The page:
Posted: 28/04/15 by SilverDisc Ltd
So you’re building a new website. How exciting! But before you start designing, have you considered how your website is going to be optimised for search engines? SEO isn’t just something you do after your website has been built by shoehorning in a few keywords – it should start right at the beginning, before you or your developers sit down and start coding. Putting in the hours to create an SEO website architecture can really pay off in the long run and save you from any headaches when you come to continue your SEO after launch.
Here are five SEO tasks you can do without even touching a CMS platform:
1. Carry Out Keyword Research
To start with, a little keyword research can help you to decide what pages you need on your website and what they should be called. You will probably find that the keywords that come up can be grouped into categories to form pages, such as service pages detailing each product or service you offer, or product listing pages. Depending on your products, you may have broader primary categories, and within those, secondary categories to target more specific products and keywords.
Your keyword research and the products and services you have available should therefore combine to create a sensible structure for your website.
While you’re at it, you might as well write up some SEO page titles using the keywords you found.
2. Create A Site Map
Following on from your keyword research, creating a site map before your site is built can be a great planning tool to get your thoughts in order. It can help you to ensure that every page on your website has a unique purpose, is essential, and that there is no unnecessary duplicate content.
Sketching out a site map and listing all the pages you want can help you clarify the goals of each individual page and the site as a whole. It can also help you to make the customer journey as simple as possible, so that the customer needs to take as few steps as possible to convert. This will also help ensure that your website isn’t more complicated than it needs to be, increasing conversions and making the journey through the site easier for both users and search engine crawlers.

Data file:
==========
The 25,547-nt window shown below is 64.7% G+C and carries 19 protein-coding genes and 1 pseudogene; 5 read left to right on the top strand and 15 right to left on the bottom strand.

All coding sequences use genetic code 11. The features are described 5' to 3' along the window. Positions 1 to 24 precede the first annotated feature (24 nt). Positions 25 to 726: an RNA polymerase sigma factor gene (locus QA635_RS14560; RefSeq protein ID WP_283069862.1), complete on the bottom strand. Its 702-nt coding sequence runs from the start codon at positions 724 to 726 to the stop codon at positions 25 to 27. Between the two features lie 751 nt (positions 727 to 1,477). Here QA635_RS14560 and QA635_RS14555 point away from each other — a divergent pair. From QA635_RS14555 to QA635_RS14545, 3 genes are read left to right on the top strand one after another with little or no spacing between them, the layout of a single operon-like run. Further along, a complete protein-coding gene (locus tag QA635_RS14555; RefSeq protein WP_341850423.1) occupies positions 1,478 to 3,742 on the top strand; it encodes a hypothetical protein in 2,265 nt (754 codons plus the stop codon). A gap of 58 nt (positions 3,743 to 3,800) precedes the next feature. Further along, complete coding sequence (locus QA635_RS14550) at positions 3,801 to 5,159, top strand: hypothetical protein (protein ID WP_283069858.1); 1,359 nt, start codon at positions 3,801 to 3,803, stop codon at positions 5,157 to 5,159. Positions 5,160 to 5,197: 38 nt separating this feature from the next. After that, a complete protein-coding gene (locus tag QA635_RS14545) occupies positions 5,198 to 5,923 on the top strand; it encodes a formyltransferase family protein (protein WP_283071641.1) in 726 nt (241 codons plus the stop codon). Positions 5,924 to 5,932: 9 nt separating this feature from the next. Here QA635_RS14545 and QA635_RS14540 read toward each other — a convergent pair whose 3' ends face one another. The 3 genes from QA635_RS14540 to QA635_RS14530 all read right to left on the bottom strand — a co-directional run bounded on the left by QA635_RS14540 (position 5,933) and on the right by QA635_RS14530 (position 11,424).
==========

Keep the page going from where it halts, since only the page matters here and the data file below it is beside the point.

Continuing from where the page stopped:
3. Consider URL Structure
Your URLs should tell users and search engines what to expect on each page. They should include relevant keywords and a logical structure that shows the location of the page within any parent categories. Make sure you separate words using hyphens, not underscores (recommended by Google).
4. Plan Navigation
While we’re on the subject of logical navigation and structure, breadcrumb trails at the top of your page can reinforce this, giving users an easy way to get back to the previous category page.
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5. Optimise Your Images For Site Speed
Google cares how quickly your site loads. So do your users. One way to prevent unnecessarily long loading times is to change the size of your images. For example, if you have a 300 x 400px image which is 30KB, coding your HTML to display it as a 200 x 300 image will make it look smaller, but a user’s browser will still be trying to load a 30KB image, so it will load at the same speed. For best results, resize your images to the size you want them to be displayed on the website first, and then also specify the height and width in pixels when coding.
(While you’re looking at your images, you should also give them useful, keyword-based names.)
There are many things you can do to optimise your website for search, and in creating a good website structure right from the start you will be able to target each of your customers’ needs, as well as create good landing pages for PPC purposes and social sharing in the future.
At SilverDisc we build search engine optimised websites and can continue to provide SEO services long after your website launch. Contact us for more information.